How is Water Treated?
This initial stage in the treatment process separates particles in water by employing negative charges to repel other materials and keep them in suspension in the water. Positively charged chemicals (alum, in most cases) are then added to the water to destabilize the negative charges and allow the particles to accumulate. These particles are then removed through physical processes like sedimentation and filtration.
This is the second stage of water treatment, which involves gentle stirring to allow suspended particles to form larger clumps called “floc.” These clumps will more easily settle out for easier removal during the next phase(s) of treatment.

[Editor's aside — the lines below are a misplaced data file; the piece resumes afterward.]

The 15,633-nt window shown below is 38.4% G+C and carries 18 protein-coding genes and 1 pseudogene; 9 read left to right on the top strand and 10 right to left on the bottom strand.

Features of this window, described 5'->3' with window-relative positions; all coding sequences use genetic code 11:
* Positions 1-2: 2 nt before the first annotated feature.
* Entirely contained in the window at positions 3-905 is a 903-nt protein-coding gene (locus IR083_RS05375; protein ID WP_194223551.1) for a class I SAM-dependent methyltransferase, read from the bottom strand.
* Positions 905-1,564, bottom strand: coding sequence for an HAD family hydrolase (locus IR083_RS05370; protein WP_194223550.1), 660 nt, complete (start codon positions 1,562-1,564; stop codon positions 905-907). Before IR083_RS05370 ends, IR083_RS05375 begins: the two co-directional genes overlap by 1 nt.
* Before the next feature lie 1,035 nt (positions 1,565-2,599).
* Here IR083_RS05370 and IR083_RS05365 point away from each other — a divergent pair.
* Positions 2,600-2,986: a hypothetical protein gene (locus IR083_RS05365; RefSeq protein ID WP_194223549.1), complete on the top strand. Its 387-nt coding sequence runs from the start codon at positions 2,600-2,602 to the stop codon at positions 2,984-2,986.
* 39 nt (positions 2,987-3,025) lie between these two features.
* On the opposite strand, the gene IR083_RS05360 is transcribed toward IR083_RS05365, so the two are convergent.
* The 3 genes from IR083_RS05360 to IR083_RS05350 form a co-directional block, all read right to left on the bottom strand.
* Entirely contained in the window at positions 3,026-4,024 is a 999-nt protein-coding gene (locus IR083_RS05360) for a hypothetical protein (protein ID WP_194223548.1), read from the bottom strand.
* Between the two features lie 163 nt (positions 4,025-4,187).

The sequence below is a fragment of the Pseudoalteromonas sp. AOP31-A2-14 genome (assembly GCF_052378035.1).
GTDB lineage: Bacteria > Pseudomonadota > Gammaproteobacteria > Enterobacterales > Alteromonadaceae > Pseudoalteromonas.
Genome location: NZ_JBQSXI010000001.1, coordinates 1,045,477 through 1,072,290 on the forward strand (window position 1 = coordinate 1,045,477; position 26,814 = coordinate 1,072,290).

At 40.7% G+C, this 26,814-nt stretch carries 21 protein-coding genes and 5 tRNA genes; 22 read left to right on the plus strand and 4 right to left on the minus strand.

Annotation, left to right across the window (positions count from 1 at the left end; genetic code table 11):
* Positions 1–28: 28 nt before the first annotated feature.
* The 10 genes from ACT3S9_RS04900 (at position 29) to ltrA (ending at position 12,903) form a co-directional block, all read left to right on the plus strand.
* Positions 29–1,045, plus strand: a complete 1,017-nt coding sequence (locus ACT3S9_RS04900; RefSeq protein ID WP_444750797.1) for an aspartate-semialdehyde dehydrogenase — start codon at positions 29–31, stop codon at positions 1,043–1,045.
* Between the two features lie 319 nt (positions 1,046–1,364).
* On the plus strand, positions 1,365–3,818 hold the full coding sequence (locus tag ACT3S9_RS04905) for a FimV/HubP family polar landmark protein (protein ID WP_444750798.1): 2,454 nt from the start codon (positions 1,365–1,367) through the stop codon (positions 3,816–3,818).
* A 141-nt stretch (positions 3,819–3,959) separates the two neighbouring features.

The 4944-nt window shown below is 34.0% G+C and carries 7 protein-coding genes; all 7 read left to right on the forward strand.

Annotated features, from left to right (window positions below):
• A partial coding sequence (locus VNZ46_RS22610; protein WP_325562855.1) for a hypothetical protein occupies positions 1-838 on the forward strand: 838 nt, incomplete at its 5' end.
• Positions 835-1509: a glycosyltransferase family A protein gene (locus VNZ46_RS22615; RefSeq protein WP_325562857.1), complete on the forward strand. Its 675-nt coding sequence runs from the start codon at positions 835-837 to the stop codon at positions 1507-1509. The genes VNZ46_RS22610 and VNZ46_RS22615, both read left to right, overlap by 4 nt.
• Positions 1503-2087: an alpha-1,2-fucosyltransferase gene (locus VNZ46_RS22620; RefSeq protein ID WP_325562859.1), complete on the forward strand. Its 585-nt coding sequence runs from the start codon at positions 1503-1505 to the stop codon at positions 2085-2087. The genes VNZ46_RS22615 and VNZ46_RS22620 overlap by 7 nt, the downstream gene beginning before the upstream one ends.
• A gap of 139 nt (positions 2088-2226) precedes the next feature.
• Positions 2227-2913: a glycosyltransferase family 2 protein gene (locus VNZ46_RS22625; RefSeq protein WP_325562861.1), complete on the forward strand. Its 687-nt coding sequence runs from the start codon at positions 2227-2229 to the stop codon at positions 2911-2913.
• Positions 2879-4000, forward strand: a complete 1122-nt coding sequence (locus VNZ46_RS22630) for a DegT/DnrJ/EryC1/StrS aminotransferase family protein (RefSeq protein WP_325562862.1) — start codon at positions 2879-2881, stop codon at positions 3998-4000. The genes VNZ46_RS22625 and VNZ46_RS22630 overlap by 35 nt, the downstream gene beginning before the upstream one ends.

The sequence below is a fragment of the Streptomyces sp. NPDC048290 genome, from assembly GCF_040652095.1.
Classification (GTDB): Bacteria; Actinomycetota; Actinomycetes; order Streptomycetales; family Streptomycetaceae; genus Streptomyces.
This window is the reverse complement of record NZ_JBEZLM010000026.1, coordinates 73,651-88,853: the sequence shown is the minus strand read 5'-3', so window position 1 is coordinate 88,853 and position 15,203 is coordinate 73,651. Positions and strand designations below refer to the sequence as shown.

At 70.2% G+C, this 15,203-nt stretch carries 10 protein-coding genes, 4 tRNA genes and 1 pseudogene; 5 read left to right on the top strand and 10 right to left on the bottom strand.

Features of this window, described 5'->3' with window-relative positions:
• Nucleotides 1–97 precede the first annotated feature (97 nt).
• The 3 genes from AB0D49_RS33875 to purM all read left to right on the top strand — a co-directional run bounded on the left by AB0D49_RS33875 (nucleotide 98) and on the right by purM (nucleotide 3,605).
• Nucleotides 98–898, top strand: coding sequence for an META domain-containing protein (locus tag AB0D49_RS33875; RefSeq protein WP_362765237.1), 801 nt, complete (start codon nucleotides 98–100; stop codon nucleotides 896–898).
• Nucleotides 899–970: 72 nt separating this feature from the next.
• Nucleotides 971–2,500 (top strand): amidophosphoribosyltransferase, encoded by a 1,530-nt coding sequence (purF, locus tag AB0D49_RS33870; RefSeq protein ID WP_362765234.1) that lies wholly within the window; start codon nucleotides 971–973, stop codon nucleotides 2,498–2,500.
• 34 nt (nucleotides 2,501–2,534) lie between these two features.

The heavy particles (floc) will settle to the bottom of the basins, leaving the clear water to move on to filtration.
The clear water passes through various filters consisting of layers of sand, gravel, charcoal, or other substances. Filtration helps remove even smaller particles from the water.
This is the final stage of the drinking water treatment process and requires a small amount of chlorine or a similar disinfection method to kill any bacteria or micro-organisms that may be in the water.
Following water treatment, finished drinking water is stored in a closed tank, either on the plant site (clear wells) or within the MWA’s distribution system (ground and elevated storage tanks) for eventual safe delivery to MWA customers